Before these proposed regulations are adopted as final regulations, consideration will be given to any comments that are submitted timely to the IRS as prescribed in this preamble under the “Addresses” heading. The Treasury Department and the IRS specifically request comments on the clarity of the proposed regulations and how they can be made easier to understand. All comments will be made available for public inspection at www.regulations.gov or upon request. A public hearing will be scheduled if requested in writing by any person that timely submits written comments. If a public hearing is scheduled, notice of the date, time, and place for the public hearing will be published in the Federal Register.

Drafting Information

The principal author of these proposed regulations is Matthew Howard, Office of Associate Chief Counsel (Financial Institutions and Products). However, other personnel from the Treasury Department and the IRS participated in their development.

Statement of Availability of IRS Documents

The IRS revenue rulings and revenue procedure cited in this preamble are published in the Internal Revenue Bulletin (or Cumulative Bulletin) and are available from the Superintendent of Documents, U.S. Government Publishing Office, Washington, DC 20402, or by visiting the IRS website at www.irs.gov.

* * * * *

Proposed Amendments to the Regulations

Accordingly, 26 CFR part 1 is proposed to be amended as follows:

PART 1—INCOME TAXES

Paragraph 1. The authority citation for part 1 continues to read in part as follows:

Authority: 26 U.S.C. 7805 * * *

Par. 2. Section 1.851–2 is amended by:

1. Revising paragraphs (b)(1) and (b)(2)(i).

2. Adding paragraph (b)(2)(iii).

The addition and revisions read as follows:

§ 1.851–2 Limitations.

* * * * *

(b) Gross income requirement—(1) General rule. A corporation will not be a regulated investment company for a taxable year unless 90 percent of its gross income for that year is income described in paragraph (b)(1)(i) of this section or in paragraph (b)(1)(ii) of this section. Any loss from the sale or other disposition of stock or securities is not taken into account in the gross income computation.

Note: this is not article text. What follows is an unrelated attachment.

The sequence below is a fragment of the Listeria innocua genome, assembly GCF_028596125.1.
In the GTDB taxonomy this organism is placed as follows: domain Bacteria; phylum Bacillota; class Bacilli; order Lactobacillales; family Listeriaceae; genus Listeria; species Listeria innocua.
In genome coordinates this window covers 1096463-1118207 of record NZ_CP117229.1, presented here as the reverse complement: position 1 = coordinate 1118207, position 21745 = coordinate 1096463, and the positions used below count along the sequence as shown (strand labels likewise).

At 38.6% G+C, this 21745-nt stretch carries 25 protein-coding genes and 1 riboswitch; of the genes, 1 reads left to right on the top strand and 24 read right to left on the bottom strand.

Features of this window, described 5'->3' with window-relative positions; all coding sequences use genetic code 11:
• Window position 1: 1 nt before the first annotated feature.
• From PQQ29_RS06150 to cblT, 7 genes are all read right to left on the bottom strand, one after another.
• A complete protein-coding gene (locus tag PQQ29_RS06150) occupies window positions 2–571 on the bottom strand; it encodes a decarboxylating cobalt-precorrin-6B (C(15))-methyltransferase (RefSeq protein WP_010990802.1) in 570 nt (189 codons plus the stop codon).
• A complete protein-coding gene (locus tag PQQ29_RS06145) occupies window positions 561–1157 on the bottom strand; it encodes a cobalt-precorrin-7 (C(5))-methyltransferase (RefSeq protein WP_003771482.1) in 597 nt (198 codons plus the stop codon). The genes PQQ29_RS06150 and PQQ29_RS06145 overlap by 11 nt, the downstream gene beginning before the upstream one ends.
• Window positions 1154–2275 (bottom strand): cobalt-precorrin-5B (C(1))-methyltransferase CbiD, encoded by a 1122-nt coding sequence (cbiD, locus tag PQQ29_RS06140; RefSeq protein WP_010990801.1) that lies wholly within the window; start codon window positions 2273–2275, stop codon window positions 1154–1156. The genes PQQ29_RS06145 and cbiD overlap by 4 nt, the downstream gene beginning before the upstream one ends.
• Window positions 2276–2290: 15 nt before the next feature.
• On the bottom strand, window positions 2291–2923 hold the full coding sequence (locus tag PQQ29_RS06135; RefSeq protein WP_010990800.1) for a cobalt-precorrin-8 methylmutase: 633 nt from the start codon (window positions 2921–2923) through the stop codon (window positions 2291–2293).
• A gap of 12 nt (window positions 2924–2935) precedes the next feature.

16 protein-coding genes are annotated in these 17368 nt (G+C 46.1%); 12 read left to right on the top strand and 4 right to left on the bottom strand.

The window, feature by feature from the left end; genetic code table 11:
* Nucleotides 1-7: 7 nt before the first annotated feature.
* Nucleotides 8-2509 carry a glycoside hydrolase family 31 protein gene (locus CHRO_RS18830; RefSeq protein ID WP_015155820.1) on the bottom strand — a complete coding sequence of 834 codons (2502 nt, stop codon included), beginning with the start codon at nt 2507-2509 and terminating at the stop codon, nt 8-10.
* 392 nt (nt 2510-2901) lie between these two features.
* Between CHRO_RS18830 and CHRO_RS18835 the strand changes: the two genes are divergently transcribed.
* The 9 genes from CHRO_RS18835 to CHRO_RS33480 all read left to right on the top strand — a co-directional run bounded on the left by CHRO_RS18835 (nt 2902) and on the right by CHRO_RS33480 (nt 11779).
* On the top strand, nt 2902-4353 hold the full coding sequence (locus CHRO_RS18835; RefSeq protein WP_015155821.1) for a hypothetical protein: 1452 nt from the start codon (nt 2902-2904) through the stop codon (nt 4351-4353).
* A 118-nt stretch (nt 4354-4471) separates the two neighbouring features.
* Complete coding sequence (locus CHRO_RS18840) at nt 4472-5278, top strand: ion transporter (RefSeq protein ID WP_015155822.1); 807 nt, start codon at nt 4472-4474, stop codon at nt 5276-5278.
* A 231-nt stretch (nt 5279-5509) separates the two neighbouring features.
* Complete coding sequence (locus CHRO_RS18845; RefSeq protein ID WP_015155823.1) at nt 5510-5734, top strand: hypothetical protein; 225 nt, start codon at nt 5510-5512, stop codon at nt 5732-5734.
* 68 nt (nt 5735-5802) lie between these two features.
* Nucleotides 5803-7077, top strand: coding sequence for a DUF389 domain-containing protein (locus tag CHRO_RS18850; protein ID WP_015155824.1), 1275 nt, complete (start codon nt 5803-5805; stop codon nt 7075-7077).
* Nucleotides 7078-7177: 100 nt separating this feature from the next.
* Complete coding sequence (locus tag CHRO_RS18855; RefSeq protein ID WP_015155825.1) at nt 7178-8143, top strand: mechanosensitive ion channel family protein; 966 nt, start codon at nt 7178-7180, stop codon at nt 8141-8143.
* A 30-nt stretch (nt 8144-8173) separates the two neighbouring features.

(i) Gross income amounts. Income is described in this paragraph (b)(1)(i) if it is gross income derived from:

(A) Dividends;

(B) Interest;

(C) Payments with respect to securities loans (as defined in section 512(a)(5));

(D) Gains from the sale or other disposition of stocks or securities (as defined in section 2(a)(36) of the Investment Company Act of 1940, as amended);

(E) Gains from the sale or other disposition of foreign currencies; or

(F) Other income (including but not limited to gains from options, futures, or forward contracts) derived with respect to a regulated investment company’s business of investing in such stock, securities, or currencies.

(ii) Income from a publicly traded partnership. Income is described in this paragraph (b)(1)(ii) if it is net income derived from an interest in a qualified publicly traded partnership (as defined in section 851(h)).

(2) Special rules—(i) For purposes of section 851(b)(2)(A) and paragraph (b)(1)(i)(A) of this section, amounts included in gross income for the taxable year under section 951(a)(1)(A)(i) or 1293(a) are treated as dividends only to the extent that, under section 959(a)(1) or 1293(c) (as the case may be), there is a distribution out of the earnings and profits of the taxable year that are attributable to the amounts included in gross income for the taxable year under section 951(a)(1)(A)(i) or 1293(a). For allocation of distributions to earnings and profits of foreign corporations, see § 1.959–3.

* * * * *

(iii) For purposes of section 851(b)(2)(A) and paragraph (b)(1)(i)(F) of this section, amounts included in gross income under section 951(a)(1) or 1293(a) are not treated as other income derived with respect to a corporation’s business of investing in stock, securities, or currencies. The rule in this paragraph (b)(2)(iii) applies to taxable

years that begin on or after the date that is 90 days after the date of publication in the Federal Register of a Treasury decision adopting these proposed regulations as final regulations.

John Dalrymple, Deputy Commissioner for Services and Enforcement.

Note

(Filed by the Office of the Federal Register on September 27, 2016, 8:45 a.m., and published in the issue of the Federal Register for September 28, 2016, 81 F.R. 66576)